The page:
Indian-American on trial for selling bomber secrets to China
An Indian-American B-2 stealth bomber engineer Noshir Gowadia is under trial in a US court on charges of selling defence secrets to China, but his lawyer says such "meaningless" information was no secret.india Updated: Apr 15, 2010 10:38 IST
An Indian-American B-2 stealth bomber engineer Noshir Gowadia is under trial in a US court on charges of selling defence secrets to China, but his lawyer says such "meaningless" information was no secret.
Gowadia, 66, who was born in India but is a naturalized US citizen, is charged with 17 counts of espionage, conspiracy, money laundering and tax offences. His trial began on Tuesday in a Federal court in Honolulu, Hawaii, and is expected to last until mid-July.
Prosecutors allege Gowadia sold classified US defence secrets about the sophisticated B-2 stealth bomber to China for less than $85,000, but defence attorney argued US Air Force had already released the information.
Assistant US Attorney Kenneth Sorenson said Gowadia was "desperate" for money when he approached the Chinese government in 2003, offering to sell them top-secret American stealth technology used to block detection of missiles and warplanes, according to Honolulu Advertiser.
Gowadia made multiple visits to China in 2004 and 2005 and was paid almost $84,000 for information and design work he provided, laundering the money through nonprofit foundations in Lichtenstein and bank accounts in Switzerland, according to Sorenson.
Gowadia was an aerospace engineer with Northrop Corp. (now Northrop Grumman Corp.) from 1967 to 1986, working on projects that included the B-2 Spirit bomber. Sorenson said the B-2s use extensive stealth technology that makes the aircraft difficult to detect by radar and infrared devices.
The B-2 is the United States' premier warplane and will be for at least the next 20 years, the prosecutor said. There are 20 now in service and each is worth as much as $2 billion, Sorenson said.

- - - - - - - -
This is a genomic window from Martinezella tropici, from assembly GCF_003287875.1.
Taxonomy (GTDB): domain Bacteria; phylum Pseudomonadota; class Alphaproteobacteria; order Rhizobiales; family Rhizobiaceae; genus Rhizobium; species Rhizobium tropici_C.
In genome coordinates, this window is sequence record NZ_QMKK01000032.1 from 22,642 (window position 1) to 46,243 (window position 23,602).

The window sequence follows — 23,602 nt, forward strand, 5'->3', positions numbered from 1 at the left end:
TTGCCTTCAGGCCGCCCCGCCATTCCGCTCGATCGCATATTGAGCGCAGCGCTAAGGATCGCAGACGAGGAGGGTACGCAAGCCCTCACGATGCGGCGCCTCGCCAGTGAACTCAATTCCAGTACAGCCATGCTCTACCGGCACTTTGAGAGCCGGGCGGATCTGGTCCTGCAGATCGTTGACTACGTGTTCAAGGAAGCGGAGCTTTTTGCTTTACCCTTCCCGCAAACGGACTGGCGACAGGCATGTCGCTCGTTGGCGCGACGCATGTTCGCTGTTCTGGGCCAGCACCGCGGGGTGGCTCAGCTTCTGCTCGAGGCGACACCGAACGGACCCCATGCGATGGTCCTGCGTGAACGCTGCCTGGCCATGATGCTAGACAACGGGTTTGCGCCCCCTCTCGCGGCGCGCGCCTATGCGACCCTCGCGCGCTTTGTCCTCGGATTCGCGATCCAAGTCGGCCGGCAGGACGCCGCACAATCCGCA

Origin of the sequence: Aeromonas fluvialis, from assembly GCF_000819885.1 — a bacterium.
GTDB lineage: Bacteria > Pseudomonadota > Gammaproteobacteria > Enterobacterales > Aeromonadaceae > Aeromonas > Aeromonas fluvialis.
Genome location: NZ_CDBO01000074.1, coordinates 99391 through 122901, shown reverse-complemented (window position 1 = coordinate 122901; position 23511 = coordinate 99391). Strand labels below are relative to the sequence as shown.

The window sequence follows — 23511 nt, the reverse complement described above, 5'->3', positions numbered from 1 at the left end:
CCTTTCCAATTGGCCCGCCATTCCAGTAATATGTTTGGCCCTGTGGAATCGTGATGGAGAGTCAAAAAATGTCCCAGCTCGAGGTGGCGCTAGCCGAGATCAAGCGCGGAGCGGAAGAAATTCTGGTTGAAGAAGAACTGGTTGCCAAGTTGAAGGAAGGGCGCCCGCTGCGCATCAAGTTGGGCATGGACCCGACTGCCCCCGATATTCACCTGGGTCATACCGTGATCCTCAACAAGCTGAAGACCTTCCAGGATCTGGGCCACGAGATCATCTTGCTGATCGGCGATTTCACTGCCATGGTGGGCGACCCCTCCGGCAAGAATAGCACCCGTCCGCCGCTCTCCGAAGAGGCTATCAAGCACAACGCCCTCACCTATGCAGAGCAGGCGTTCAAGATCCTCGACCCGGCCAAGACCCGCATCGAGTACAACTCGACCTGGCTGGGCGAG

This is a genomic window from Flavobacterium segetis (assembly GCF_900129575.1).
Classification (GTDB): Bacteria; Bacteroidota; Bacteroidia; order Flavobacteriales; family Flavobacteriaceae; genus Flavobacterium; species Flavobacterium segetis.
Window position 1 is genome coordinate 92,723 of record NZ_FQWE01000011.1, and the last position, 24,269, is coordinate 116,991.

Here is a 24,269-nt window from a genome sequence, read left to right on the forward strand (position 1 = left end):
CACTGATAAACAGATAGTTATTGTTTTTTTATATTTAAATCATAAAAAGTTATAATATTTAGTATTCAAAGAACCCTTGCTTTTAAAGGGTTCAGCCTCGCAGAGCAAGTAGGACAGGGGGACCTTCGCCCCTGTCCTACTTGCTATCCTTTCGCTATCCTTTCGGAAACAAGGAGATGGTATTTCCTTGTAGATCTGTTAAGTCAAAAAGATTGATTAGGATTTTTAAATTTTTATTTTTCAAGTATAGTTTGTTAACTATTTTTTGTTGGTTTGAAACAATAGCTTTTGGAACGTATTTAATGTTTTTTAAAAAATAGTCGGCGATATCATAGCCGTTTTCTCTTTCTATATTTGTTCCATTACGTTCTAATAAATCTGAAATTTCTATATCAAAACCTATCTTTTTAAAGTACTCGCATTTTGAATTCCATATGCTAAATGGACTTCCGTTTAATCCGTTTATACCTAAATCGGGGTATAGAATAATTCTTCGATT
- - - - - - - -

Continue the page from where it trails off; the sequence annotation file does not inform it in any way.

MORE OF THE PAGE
Sorenson said Gowadia first came under an FBI intelligence investigation in 1999 based on suspicions that he might be trafficking in technology. The probe turned criminal in nature after customs agents secretly searched Gowadia's luggage and laptop computer when he was travelling to China in 2004, according to the prosecutor.
FBI and Air Force agents searched Gowadia's palatial Maui home in October 2005 and he was indicted on multiple federal criminal charges in November 2005.
Defense attorney David Klein belittled the value of the information and work Gowadia provided the Chinese. "Sometimes things are not what they may appear," Klein told the jury.
Gowadia left Northrop "before the B-2 ever flew" and became a teacher and independent businessman, Klein said.
Allegedly classified information that Gowadia offered to European governments and businesses was "meaningless" and some of it had already been publicly released by the US Air Force, according to the defence lawyer.
And the exhaust nozzle that Gowadia offered to design and test for the Chinese government "doesn't do anything that Mr. Gowadia said it would (do) in his e-mails," Klein said.
"Mr. Gowadia knew how far he could go and wasn't going to go any farther," the lawyer said. "The nozzle doesn't do anything and if the Chinese thought that they were getting more than they were, Noshir Gowadia was fine with that," Klein said.